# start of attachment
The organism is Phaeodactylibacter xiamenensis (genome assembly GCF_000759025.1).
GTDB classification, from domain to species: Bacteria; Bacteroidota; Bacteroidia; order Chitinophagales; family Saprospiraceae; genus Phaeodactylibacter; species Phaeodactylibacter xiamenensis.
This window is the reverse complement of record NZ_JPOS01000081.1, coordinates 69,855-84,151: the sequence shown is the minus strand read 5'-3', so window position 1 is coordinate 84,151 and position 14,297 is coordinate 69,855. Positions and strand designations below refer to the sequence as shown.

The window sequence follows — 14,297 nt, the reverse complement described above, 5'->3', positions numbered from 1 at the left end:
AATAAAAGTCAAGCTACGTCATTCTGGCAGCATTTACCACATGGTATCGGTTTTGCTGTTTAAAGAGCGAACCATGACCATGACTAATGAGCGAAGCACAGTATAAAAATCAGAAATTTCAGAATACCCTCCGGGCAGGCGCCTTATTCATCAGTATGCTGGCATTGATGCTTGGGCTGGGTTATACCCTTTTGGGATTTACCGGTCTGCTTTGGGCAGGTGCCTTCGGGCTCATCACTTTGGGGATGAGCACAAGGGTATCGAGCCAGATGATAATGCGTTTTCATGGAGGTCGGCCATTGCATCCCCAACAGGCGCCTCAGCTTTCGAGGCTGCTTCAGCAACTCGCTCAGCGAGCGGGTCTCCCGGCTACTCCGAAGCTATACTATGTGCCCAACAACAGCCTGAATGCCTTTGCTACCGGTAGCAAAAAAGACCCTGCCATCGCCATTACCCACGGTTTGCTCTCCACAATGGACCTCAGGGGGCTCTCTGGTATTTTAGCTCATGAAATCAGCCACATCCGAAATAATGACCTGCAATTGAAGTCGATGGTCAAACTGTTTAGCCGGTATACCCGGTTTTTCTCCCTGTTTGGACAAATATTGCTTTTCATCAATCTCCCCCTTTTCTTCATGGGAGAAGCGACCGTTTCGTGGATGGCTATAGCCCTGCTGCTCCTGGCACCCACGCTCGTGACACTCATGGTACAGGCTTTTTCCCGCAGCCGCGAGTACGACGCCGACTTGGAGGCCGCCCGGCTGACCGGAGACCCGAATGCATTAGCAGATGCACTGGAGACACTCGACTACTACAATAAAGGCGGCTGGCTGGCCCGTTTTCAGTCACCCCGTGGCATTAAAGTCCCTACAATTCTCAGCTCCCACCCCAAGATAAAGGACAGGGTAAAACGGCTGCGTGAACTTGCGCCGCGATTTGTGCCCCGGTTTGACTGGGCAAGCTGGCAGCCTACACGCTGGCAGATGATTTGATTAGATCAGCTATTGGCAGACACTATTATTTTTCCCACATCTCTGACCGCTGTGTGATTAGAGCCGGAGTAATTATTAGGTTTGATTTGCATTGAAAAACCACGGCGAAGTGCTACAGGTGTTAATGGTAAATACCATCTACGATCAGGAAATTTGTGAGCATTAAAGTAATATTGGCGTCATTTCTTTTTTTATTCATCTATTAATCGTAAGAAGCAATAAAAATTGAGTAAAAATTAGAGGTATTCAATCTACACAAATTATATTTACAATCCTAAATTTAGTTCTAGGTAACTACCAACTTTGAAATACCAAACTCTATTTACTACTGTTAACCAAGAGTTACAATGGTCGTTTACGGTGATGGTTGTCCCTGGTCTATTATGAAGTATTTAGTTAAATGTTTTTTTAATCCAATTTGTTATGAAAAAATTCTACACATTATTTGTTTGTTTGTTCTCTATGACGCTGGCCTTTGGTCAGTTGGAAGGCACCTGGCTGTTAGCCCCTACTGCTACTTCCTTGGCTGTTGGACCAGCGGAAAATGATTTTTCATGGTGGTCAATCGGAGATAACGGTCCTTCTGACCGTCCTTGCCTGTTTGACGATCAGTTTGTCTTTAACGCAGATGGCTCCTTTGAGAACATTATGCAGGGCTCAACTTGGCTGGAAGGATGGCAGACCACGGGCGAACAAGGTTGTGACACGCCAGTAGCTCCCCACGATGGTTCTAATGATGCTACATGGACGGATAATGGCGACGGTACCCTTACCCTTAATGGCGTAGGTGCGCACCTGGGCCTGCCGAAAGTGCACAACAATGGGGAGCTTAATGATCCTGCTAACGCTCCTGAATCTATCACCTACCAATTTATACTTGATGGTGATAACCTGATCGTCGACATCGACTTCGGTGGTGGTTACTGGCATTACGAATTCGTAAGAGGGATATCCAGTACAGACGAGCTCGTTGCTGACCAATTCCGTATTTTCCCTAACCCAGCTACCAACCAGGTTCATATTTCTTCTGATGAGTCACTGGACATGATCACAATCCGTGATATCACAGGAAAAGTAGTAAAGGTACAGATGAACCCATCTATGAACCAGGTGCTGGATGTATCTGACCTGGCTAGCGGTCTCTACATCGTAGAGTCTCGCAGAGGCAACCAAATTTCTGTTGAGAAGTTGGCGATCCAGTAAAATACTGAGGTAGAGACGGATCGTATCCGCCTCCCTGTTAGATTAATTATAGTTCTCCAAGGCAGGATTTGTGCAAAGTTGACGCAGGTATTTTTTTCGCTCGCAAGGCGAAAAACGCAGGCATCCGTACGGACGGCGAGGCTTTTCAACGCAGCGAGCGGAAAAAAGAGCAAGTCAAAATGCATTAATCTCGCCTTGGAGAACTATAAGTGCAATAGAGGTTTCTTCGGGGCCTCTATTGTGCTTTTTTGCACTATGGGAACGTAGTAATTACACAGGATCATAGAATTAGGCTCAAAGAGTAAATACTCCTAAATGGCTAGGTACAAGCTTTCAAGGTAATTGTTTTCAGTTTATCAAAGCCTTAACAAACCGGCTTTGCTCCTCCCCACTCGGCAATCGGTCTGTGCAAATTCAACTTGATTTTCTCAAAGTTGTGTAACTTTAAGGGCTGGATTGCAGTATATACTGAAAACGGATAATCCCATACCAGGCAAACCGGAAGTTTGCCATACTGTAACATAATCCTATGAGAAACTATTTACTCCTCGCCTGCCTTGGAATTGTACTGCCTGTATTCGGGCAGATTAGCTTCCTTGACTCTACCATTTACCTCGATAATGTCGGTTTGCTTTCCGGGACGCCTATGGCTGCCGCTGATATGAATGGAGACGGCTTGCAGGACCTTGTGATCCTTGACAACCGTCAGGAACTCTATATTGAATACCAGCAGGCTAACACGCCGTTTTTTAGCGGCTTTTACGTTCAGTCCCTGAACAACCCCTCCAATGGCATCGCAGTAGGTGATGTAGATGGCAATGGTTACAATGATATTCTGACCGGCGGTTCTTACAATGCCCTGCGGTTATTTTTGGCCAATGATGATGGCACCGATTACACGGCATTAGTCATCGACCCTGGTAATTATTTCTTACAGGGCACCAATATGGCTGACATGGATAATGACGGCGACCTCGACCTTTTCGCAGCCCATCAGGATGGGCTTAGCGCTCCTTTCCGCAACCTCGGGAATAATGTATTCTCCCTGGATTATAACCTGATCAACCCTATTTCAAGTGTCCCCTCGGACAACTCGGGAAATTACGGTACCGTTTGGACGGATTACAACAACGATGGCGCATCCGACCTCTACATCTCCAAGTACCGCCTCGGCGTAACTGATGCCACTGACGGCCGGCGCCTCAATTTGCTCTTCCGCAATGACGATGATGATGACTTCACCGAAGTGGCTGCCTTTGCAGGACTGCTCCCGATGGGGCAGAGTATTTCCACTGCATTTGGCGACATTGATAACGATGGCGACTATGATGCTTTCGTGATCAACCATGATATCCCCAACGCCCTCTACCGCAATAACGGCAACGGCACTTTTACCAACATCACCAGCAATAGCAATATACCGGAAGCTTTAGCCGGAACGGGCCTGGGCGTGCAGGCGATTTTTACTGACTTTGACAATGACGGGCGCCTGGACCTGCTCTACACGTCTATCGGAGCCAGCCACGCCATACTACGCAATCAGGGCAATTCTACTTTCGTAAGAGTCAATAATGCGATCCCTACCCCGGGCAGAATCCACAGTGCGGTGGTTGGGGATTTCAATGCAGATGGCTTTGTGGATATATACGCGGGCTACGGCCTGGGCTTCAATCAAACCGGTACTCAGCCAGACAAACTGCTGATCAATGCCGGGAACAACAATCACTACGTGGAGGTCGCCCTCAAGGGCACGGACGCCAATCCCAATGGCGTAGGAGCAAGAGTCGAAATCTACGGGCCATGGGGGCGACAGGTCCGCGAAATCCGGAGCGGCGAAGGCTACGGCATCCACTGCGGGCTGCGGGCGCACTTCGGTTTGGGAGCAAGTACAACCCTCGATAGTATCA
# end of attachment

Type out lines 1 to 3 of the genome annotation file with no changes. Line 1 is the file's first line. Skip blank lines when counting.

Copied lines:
The organism is Phaeodactylibacter xiamenensis (genome assembly GCF_000759025.1).
GTDB classification, from domain to species: Bacteria; Bacteroidota; Bacteroidia; order Chitinophagales; family Saprospiraceae; genus Phaeodactylibacter; species Phaeodactylibacter xiamenensis.
This window is the reverse complement of record NZ_JPOS01000081.1, coordinates 69,855-84,151: the sequence shown is the minus strand read 5'-3', so window position 1 is coordinate 84,151 and position 14,297 is coordinate 69,855. Positions and strand designations below refer to the sequence as shown.